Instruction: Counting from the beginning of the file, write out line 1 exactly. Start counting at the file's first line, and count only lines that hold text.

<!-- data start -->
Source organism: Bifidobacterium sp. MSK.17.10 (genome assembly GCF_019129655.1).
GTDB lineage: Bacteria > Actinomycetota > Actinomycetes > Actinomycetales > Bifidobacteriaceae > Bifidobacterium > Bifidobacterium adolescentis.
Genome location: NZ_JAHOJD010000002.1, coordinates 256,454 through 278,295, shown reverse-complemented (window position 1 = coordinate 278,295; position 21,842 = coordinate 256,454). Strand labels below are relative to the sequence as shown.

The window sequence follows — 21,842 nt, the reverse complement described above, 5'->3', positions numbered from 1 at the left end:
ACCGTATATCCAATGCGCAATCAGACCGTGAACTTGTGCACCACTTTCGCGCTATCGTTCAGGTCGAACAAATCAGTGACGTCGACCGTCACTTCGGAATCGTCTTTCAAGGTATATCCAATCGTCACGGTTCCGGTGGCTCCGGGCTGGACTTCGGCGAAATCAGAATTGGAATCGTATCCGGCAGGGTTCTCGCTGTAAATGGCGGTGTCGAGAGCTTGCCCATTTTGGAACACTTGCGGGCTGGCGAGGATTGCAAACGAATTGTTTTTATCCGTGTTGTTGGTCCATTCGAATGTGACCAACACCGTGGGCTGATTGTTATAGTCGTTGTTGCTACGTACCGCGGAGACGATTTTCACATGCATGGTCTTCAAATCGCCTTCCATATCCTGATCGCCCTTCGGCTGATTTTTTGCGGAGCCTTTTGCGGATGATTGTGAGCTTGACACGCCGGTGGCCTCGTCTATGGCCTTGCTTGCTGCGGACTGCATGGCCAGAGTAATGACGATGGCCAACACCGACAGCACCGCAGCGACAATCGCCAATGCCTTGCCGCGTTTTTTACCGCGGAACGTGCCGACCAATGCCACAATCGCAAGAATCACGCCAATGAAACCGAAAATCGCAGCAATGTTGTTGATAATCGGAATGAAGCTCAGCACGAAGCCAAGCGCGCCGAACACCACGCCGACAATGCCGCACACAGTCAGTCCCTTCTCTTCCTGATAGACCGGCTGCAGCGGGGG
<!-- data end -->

Source organism: Bifidobacterium sp. MSK.17.10 (genome assembly GCF_019129655.1).